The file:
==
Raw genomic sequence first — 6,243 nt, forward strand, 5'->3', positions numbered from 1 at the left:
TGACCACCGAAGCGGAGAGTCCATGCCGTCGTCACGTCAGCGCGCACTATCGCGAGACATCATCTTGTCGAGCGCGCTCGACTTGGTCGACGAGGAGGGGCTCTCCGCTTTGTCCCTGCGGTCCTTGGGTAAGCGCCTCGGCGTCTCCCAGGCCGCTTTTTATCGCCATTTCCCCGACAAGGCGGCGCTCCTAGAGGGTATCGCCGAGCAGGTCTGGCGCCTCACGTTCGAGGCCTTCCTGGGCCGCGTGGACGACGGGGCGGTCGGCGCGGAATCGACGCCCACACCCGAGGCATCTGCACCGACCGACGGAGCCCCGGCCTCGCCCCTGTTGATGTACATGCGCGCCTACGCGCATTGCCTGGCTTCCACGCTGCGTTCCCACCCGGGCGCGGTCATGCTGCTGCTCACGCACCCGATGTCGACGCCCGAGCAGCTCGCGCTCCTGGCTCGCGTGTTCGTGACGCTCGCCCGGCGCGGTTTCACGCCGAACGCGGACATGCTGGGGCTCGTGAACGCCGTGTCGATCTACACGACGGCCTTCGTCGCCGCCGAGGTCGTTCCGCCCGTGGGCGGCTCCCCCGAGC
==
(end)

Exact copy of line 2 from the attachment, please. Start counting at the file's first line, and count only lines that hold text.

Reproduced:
TGACCACCGAAGCGGAGAGTCCATGCCGTCGTCACGTCAGCGCGCACTATCGCGAGACATCATCTTGTCGAGCGCGCTCGACTTGGTCGACGAGGAGGGGCTCTCCGCTTTGTCCCTGCGGTCCTTGGGTAAGCGCCTCGGCGTCTCCCAGGCCGCTTTTTATCGCCATTTCCCCGACAAGGCGGCGCTCCTAGAGGGTATCGCCGAGCAGGTCTGGCGCCTCACGTTCGAGGCCTTCCTGGGCCGCGTGGACGACGGGGCGGTCGGCGCGGAATCGACGCCCACACCCGAGGCATCTGCACCGACCGACGGAGCCCCGGCCTCGCCCCTGTTGATGTACATGCGCGCCTACGCGCATTGCCTGGCTTCCACGCTGCGTTCCCACCCGGGCGCGGTCATGCTGCTGCTCACGCACCCGATGTCGACGCCCGAGCAGCTCGCGCTCCTGGCTCGCGTGTTCGTGACGCTCGCCCGGCGCGGTTTCACGCCGAACGCGGACATGCTGGGGCTCGTGAACGCCGTGTCGATCTACACGACGGCCTTCGTCGCCGCCGAGGTCGTTCCGCCCGTGGGCGGCTCCCCCGAGC